Influence of Soil Physical Properties, Soil Parent Materials and Precipitation on Landslide Occurrences in Thailand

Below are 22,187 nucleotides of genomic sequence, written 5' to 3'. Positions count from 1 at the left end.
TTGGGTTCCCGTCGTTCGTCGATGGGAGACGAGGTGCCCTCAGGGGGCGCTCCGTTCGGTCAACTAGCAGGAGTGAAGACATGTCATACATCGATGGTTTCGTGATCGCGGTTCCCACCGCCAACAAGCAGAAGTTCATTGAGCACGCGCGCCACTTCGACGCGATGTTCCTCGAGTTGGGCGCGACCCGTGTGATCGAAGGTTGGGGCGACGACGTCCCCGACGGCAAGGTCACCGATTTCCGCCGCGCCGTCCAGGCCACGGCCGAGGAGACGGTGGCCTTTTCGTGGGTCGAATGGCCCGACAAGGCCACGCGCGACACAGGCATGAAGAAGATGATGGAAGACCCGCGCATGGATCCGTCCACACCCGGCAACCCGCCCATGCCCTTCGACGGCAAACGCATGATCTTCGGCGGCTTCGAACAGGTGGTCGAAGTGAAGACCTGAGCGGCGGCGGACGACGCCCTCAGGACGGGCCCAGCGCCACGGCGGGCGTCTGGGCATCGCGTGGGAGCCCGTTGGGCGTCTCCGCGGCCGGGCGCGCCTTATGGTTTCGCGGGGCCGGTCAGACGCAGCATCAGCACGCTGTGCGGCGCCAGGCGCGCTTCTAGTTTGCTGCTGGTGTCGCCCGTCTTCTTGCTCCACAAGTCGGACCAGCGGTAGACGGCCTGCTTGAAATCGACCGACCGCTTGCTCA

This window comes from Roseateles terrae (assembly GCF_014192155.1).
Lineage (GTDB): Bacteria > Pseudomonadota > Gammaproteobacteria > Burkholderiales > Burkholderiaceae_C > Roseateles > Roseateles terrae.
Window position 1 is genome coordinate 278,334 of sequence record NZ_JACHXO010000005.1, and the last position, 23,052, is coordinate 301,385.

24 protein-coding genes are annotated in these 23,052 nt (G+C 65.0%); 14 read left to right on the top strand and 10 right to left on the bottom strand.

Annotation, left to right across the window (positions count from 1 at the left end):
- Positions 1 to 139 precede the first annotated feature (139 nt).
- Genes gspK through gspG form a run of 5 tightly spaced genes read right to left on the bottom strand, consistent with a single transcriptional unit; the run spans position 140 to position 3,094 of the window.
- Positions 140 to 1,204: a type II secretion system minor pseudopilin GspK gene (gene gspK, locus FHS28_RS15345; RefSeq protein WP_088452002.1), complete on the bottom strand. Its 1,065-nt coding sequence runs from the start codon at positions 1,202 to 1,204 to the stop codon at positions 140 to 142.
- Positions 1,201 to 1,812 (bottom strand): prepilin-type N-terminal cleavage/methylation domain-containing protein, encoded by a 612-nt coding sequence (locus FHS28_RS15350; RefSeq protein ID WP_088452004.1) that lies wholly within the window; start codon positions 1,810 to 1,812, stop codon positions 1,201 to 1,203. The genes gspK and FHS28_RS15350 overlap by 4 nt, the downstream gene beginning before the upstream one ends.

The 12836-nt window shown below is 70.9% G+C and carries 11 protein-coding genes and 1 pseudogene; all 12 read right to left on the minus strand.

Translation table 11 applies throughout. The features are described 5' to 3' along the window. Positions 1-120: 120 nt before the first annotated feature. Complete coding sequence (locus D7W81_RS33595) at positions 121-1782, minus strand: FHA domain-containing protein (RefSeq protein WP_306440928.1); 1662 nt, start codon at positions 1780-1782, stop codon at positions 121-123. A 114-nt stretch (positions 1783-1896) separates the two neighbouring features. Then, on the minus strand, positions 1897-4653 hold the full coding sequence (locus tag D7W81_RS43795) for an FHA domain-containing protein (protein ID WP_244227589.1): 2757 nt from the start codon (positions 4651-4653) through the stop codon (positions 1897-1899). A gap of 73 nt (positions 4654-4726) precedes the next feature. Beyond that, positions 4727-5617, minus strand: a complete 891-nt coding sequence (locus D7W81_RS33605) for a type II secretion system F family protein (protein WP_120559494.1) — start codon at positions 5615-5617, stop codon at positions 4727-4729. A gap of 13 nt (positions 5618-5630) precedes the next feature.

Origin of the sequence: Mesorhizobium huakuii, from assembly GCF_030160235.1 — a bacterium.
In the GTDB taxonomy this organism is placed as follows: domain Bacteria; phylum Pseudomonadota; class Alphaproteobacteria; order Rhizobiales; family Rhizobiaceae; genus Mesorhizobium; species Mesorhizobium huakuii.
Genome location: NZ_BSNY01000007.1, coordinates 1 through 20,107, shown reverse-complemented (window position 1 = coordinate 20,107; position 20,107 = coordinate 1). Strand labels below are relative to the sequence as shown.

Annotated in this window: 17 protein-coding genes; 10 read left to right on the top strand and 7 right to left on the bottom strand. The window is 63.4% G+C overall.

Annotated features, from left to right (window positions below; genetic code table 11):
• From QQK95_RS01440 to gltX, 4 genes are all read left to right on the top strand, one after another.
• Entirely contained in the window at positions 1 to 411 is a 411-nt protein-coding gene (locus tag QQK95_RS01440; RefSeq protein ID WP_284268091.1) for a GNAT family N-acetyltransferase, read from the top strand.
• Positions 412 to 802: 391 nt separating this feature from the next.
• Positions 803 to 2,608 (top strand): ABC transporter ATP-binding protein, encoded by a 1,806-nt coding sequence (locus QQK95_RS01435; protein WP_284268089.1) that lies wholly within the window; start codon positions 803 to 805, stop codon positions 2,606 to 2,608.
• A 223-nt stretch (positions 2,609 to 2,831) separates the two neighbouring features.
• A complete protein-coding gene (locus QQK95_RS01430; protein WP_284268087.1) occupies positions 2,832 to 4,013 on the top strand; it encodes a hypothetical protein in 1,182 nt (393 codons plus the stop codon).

Orathai Sukreeyapongse, Pramuanpong Sindhusen, Somjai Chenyapanich and  Hathairat Pichainarong Abstract Soil properties of major landslides that occurred on slope complexes in Thailand were analyzed. The character of the parent material plays an important role in determining soil properties. Representative five soil profiles including granite derived soils in Nakonsrithammarat province (KT and KWg soils) and fine grained clastic rock and shale derived soils in Phetchabun (PNg and NK soils) and Uttraradit provinces (NT soil) were studied. On a granite landscape, KT and Kwg soils have a relatively coarse texture (sandy loam to sandy clay loam). Field capacity (FC) of KT and Kwg soils ranges from 17-33%wt. The hydraulic conductivity (Ksat) of KT and Kwg soils values ranges from 11-79 cm hr-1. While in the hillslope derived from fine grained clastic rock and shale, PNg, NK and NT soils have clayey texture. FC of PNg, NK and NT soils ranges from 29-39%wt with Ksat ranging from 0.14-104 cm hr-1. The nature of the parent material and the rate of parent material weathering can greatly affect hydrological and erosion processes. The differentiation of Ksat, especially at the lower limit of the clayey texture soils caused the landslide occurrence. Climatic conditions are characterized by a mean annual precipitation at Nakonsrithammarat province of 1,640 mm in November 1988 and a mean annual precipitation at Phetchabun province of 157 mm in August 2001 appeared to be sufficient to cause landsliding.

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